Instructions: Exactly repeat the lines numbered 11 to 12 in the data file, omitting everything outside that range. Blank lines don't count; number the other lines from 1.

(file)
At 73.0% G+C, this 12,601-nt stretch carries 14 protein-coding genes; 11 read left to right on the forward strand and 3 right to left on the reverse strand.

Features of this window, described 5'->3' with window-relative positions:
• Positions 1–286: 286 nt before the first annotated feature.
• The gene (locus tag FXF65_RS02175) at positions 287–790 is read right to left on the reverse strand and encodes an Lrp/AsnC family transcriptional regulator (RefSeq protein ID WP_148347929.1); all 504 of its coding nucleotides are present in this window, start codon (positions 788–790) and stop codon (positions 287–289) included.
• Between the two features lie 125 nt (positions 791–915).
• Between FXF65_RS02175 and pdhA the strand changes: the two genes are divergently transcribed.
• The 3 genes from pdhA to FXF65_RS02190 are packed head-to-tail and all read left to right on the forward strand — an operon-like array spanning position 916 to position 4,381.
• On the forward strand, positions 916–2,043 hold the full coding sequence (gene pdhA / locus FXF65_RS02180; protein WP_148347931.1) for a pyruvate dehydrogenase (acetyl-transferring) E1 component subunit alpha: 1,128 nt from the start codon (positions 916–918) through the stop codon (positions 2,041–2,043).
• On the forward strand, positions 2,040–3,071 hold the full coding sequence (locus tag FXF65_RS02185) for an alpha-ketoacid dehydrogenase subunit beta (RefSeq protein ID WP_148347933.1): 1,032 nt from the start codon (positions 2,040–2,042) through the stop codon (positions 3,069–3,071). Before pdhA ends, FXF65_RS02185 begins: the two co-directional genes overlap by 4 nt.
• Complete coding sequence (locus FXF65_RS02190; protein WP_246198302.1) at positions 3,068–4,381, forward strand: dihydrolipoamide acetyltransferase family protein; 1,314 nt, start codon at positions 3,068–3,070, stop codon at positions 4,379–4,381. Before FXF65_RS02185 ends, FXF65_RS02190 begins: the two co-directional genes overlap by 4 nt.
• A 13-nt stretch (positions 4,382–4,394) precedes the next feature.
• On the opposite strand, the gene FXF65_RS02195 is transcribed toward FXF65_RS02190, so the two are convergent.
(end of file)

• A 13-nt stretch (positions 4,382–4,394) precedes the next feature.
• On the opposite strand, the gene FXF65_RS02195 is transcribed toward FXF65_RS02190, so the two are convergent.